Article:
You’ve got to focus on your customer, and you’ve got to focus on your employees. Actively listen. Tighten your belt and conserve cash. Don’t spend money on stuff you shouldn’t. You’ve got to be able to think on your feet to keep your business going and find a solution.
What are some things outside of finding work that you are doing now to stay busy?
That’s the crazy thing about being an entrepreneur, when things are going well you are so busy trying to make sure it doesn’t go away. You work. When a business goes down, you just keep working to try to figure out how to replace whatever has left.
When there is really not a lot to do, you have to keep your mind occupied with something. For me, normally my free time would be spent traveling. Now, it is very difficult to relax. Working out and reading are about the only things to do.
You work out and try to get rid of the COVID-19 which they should have told you was the 19 pounds you gained. I’m glad it wasn’t COVID-45, because 45 pounds would be much harder to lose. Don’t buy any more ice cream and cookies at the grocery store. Just buy fruits and vegetables.
Do you think a work and life balance is important and how difficult is it in these circumstances?
Your work/life balance is super important. You are stressed with family in your personal space while you’re trying to work, but you have to find a way to make things work and handle it day-to-day.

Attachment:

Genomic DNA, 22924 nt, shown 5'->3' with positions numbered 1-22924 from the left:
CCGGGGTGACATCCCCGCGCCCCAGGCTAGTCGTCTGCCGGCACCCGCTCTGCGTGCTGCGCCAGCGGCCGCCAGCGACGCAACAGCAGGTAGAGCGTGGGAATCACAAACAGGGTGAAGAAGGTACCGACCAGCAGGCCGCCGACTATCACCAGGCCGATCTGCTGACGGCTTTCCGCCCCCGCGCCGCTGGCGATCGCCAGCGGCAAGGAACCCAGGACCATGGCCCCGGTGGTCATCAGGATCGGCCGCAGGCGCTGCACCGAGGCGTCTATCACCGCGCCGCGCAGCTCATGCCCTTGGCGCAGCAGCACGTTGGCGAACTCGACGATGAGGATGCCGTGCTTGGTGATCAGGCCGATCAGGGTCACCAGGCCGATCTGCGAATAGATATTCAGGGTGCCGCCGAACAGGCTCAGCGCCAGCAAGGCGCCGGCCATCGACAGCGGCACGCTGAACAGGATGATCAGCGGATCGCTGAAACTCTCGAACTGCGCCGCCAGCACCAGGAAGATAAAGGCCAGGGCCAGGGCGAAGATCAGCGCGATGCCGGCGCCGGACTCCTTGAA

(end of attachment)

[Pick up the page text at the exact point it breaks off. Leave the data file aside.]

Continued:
A lot of people don’t have a dedicated area to work in their home, but you still have to find your groove to get things done. Be as organized as you can. Follow a schedule that includes taking breaks.
What are some of the lessons you have already learned from having to work remotely and tips you can give to the readers?
Spend more money on your internet connection. If this goes on, we have to have the ability to work from home with the least amount of stress. Businesses should focus on the specific technology requirements for your employees to have at home.
People will need laptops, docking stations, maybe an extra monitor, and something to help them transport these items at a moment’s notice. If anyone in our office finds out they have been exposed, they need to leave the office right away.
We send people home immediately. We can’t risk anybody passing along COVID until there is a vaccine.
What is one piece of advice that is getting you through these current times?
We need to keep being hopeful and resilient. We have to hope for the best. We have a lot of smart people trying to find a vaccine. Americans have been through a lot of tough things before, and we will get through this as well.